July 2013
Volume 13, Issue 9
Free
Vision Sciences Society Annual Meeting Abstract  |   July 2013
Hemispheric lateralization of visual word and face activation in the fusiform gyri
Author Affiliations
  • Jodie Davies-Thompson
    Departments of Medicine (Neurology), Ophthalmology and Visual Sciences, University of British Columbia, Vancouver, Canada
  • Samantha Johnston
    Departments of Medicine (Neurology), Ophthalmology and Visual Sciences, University of British Columbia, Vancouver, Canada
  • Yashar Tashakkor
    Departments of Medicine (Neurology), Ophthalmology and Visual Sciences, University of British Columbia, Vancouver, Canada
  • Raika Pancaroglu
    Departments of Medicine (Neurology), Ophthalmology and Visual Sciences, University of British Columbia, Vancouver, Canada
  • Jason J.S. Barton
    Departments of Medicine (Neurology), Ophthalmology and Visual Sciences, University of British Columbia, Vancouver, Canada
Journal of Vision July 2013, Vol.13, 1306. doi:10.1167/13.9.1306
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      Jodie Davies-Thompson, Samantha Johnston, Yashar Tashakkor, Raika Pancaroglu, Jason J.S. Barton; Hemispheric lateralization of visual word and face activation in the fusiform gyri. Journal of Vision 2013;13(9):1306. doi: 10.1167/13.9.1306.

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      © ARVO (1962-2015); The Authors (2016-present)

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Abstract

BACKGROUND: Visual words and faces activate similar networks and particularly regions in the fusiform gyri, but with complementary hemispheric asymmetries, faces being lateralized more to the right hemisphere, and words to the left hemisphere. It has been suggested that this reflects developmental competition for neural resources between visual word and face processing, possibly with word lateralization occurring first and driving face lateralization later (Dundas et al, J Exp Psychol Gen 2012, oi: 10.1037/a0029503). OBJECTIVE: Our goal was to investigate whether such competition was reflected in an inverse correlation between the degree of lateralization of visual word and face activation in the fusiform gyri in a given subject. METHODS: 26 literate right-handed healthy adults underwent a functional MRI program with a dynamic face localizer and a word localizer. First, cluster size and peak responses of the visual word form areas and fusiform face areas in the left and right hemispheres were examined, and a lateralization index derived. These indices were then correlated across subjects, between visual words and faces. Second, the analysis was repeated for all face- and word-selective voxels in the inferior occipitotemporal cortex. RESULTS: There were no significant negative correlations between the lateralization indices of visual words and faces, in either the individual regions of interest or the inferior occipitotemporal cortex as a whole. CONCLUSION: If developmental competition between visual words and faces exists, this is not reflected in a complementary relationship between visual word and face activation in right-handed adults. This suggests the existence of other, perhaps more dominant factors that generate lateralization of function.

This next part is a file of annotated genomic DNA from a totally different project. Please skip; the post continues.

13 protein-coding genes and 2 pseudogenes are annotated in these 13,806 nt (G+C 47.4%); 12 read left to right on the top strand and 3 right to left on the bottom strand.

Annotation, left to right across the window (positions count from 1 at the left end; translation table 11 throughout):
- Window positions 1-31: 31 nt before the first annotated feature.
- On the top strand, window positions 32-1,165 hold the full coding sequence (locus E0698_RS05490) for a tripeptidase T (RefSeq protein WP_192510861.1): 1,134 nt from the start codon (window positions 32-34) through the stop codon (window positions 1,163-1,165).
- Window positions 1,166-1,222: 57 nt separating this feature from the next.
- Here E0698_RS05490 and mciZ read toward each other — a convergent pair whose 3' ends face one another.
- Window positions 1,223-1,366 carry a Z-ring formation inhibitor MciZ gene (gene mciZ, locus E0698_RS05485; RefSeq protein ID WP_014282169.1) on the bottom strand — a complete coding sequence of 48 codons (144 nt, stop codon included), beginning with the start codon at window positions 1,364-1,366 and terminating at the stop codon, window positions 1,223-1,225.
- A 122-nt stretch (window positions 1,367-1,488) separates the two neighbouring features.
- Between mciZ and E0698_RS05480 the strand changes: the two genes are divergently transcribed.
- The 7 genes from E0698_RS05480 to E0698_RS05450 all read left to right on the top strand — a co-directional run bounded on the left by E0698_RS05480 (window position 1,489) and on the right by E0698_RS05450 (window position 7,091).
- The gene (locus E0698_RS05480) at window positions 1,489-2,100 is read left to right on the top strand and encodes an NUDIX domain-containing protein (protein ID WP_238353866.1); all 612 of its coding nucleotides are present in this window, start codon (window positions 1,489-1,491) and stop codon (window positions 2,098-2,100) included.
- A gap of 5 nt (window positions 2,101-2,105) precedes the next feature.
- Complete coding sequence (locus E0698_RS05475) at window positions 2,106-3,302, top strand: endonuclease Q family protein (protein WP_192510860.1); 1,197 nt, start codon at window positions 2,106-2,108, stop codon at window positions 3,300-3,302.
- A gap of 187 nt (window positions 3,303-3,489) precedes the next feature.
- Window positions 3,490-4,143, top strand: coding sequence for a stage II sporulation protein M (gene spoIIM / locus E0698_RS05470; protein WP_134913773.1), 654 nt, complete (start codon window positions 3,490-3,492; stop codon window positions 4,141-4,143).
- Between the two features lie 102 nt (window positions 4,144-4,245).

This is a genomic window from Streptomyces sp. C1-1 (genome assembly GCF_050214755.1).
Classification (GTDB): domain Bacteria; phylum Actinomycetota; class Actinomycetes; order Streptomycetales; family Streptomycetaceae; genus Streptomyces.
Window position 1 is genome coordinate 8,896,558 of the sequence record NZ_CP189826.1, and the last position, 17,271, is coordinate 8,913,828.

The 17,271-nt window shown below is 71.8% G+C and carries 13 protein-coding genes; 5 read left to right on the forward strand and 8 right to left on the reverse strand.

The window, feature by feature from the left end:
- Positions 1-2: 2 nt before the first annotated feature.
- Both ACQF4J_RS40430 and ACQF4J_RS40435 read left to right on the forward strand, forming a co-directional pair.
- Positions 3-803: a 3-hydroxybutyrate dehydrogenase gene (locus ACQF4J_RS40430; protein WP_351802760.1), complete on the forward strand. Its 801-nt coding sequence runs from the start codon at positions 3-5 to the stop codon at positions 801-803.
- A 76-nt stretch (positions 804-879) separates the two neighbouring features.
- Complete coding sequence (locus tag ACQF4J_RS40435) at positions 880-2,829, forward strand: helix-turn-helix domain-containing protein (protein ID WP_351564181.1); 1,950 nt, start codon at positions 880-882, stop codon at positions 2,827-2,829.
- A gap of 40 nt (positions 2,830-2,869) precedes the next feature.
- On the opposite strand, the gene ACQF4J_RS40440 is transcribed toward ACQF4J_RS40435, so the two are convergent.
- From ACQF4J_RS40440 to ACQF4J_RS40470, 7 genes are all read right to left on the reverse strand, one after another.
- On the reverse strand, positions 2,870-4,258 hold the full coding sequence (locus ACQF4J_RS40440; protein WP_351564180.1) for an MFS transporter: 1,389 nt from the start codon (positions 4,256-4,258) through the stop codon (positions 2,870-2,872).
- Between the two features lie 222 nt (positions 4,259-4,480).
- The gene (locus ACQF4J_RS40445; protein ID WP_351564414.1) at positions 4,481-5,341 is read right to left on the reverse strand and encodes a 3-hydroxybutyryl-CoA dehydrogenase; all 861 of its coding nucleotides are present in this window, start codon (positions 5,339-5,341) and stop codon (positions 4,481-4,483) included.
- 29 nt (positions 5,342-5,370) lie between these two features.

Meeting abstract presented at VSS 2013

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